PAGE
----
Students persevere: House votes to name red-tailed hawk as State Raptor

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Red-tailed hawk. Wikimedia Commons.

CONCORD, NH – The red-tailed hawk had a successful second act before the House of Representatives on Wednesday as lawmakers approved naming the bird the state raptor.

Four years ago, a nearly identical bill proposed by fourth graders from the Lincoln H. Akerman School in Hampton Falls was killed by the House while drawing national attention.

As the then-fourth-graders sat in the gallery of Representatives Hall at the time, then-Rep. Warren Groen, R-Rochester, used the occasion to express his views on abortion by describing how the hawk hunts.

“It grasps them with its talons and then uses its razor-sharp beak to rip its victims to shreds, to basically tear it apart limb by limb, and I guess the shame about making this a state bird is it would serve as a much better mascot for Planned Parenthood,” Groen said.

Several other House members expressed frustration with similar bills saying they take time away from the serious business of the legislature.

On Wednesday, current House Speaker Steve Shurtleff, D-Concord, characterized the situation four years ago as not the House’s finest hour.

Instead on Wednesday, speakers praised the current eighth-graders who were again sitting in the gallery as lawmakers discussed House Bill 280.

A sponsor of both bills, Rep. Renny Cushing, D-Hampton, said he was impressed with the students as fourth-graders when they told him one of the reasons they wanted to make the red-tailed hawk the state raptor was because both parents participate in raising their offspring, and again four years later.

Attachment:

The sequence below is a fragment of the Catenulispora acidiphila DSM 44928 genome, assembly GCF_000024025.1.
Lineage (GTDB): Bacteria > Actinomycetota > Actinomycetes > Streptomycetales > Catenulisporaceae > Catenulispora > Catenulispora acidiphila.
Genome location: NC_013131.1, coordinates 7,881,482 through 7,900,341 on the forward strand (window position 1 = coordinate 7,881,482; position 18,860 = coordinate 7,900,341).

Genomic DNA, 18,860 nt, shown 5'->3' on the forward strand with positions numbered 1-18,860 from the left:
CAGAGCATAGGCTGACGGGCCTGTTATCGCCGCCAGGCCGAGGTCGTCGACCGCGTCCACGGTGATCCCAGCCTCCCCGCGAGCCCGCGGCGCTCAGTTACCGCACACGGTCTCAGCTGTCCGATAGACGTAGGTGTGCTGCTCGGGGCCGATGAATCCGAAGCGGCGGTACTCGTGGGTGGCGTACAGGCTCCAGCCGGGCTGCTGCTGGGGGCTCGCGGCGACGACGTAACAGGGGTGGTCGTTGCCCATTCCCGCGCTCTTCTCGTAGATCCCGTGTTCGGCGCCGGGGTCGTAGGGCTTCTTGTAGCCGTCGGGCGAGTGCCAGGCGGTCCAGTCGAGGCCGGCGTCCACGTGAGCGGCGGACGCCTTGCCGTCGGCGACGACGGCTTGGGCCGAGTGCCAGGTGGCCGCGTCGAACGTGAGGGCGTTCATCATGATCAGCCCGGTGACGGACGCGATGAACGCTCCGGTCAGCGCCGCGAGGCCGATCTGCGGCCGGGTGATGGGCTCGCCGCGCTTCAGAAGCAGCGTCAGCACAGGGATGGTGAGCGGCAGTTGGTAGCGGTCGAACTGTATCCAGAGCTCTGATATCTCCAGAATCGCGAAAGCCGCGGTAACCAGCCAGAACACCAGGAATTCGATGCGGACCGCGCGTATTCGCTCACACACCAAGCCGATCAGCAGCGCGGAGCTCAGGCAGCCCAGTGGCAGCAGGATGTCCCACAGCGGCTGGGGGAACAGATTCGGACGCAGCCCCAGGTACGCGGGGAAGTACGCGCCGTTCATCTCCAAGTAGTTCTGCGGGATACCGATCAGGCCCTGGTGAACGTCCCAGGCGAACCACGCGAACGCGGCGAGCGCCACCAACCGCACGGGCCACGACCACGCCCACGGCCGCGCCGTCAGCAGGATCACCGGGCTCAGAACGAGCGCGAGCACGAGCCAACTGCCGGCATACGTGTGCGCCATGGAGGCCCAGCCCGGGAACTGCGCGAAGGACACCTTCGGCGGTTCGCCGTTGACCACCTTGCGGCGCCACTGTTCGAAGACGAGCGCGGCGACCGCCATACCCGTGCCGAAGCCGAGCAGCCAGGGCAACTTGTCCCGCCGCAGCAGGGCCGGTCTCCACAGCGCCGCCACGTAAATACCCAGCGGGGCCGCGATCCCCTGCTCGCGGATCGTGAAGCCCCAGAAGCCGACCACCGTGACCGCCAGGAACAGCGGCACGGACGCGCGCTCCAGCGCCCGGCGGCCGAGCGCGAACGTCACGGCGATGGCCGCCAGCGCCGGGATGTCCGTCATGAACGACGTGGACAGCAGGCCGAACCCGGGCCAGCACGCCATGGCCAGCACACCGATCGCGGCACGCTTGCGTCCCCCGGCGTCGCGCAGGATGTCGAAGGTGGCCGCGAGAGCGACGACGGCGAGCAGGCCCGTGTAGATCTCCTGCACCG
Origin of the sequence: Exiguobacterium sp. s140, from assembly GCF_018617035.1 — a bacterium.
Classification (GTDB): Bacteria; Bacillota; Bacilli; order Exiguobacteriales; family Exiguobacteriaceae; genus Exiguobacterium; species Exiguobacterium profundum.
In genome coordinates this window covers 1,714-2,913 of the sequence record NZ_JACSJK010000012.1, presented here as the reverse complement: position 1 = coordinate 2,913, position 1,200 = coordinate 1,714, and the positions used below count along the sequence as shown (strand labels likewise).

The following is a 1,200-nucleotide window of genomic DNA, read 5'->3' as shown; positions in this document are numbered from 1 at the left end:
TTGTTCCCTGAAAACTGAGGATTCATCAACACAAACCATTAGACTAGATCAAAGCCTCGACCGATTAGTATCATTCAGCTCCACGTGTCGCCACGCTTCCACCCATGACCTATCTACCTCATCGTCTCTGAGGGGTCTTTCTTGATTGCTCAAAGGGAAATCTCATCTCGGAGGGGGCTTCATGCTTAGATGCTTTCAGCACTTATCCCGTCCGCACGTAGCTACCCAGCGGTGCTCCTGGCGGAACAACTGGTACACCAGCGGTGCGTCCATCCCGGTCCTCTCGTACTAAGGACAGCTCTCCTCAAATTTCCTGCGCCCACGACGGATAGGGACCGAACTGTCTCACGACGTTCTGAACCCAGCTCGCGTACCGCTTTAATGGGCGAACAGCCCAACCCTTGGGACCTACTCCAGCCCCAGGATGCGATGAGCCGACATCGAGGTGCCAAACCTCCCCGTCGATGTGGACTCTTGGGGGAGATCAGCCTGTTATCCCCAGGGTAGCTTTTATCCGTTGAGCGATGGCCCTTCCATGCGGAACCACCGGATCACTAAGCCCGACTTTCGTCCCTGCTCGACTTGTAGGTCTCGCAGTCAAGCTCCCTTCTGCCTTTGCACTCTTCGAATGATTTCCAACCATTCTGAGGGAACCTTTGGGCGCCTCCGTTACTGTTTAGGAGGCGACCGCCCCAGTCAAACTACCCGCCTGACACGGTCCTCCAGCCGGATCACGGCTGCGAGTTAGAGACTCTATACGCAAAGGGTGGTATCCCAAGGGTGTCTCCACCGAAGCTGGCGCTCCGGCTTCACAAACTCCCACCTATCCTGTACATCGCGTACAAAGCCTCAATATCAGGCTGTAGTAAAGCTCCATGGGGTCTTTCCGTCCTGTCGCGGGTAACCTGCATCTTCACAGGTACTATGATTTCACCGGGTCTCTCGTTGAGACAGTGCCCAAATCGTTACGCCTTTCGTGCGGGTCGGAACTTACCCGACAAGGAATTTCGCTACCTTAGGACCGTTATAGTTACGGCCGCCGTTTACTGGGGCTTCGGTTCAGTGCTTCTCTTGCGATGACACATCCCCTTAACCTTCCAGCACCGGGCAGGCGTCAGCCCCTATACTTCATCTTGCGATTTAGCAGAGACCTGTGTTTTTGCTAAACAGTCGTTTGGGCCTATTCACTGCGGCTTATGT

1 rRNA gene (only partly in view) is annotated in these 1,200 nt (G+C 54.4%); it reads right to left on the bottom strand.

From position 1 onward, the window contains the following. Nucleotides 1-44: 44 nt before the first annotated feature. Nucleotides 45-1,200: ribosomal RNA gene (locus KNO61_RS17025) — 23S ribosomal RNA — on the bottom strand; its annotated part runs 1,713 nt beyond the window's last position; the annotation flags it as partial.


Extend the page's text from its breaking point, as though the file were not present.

He said one eighth-grader told him four years ago he did not understand what Planned Parenthood was, but now he can say what the representative did was really inappropriate.

Cushing praised the class’s tenacity and perseverance.

However, one lawmaker spoke against the bill urging the students to become passionate about an issue other than a state symbol.

Christy Bartlett, D-Concord, noted the state has dozens of official symbols because of bills like HB 280, noting the Red-tailed Hawk is common throughout the country and not unique to New Hampshire.

She said each bill costs about $1,000 to produce, yet only about 20 percent pass.

“There are issues where you could testify and make a real difference,” Bartlett told the students, noting bills on coyote hunting and student transportation were on the agenda.

“You must have many issues of interest,” she noted, saying she would invite the students back next year to participate in one of those areas.

The bill passed on a 333-11 vote and now goes to the Senate.

Nuclear Strike

Also on Wednesday, the House passed a joint concurrent resolution 192-162 to urge Congress to adopt a policy renouncing first use of nuclear weapons.

Opponents to HJCR 7 said it was political and would be an embarrassment to the state.

Rep. Al Baldasaro, R-Londonderry, said former President George W. Bush’s threat to use nuclear weapons against Iraq stopped the use of chemical weapons against the U.S. military in Operation Desert Shield.

“This is not right,” he said. “We in New Hampshire should not play politics with the president and the Constitution.”

But Rep. Joshua Adjutant, D-Ashland, said “no first strike” has been the de facto policy of the United States and other countries for some time.

He noted when Saddam Hussein was believed to have weapons of mass destruction, Bush chose not to use the nuclear option against his country.

Adjutant said former President Ronald Reagan loathed nuclear weapons and suggested House members do the same.

But when asked if he believed President Truman did the right thing using nuclear weapons to end World War II, Adjutant declined to answer.

A joint current resolution has the weight of law for the remainder of the two-year session, if both the House and Senate approve it.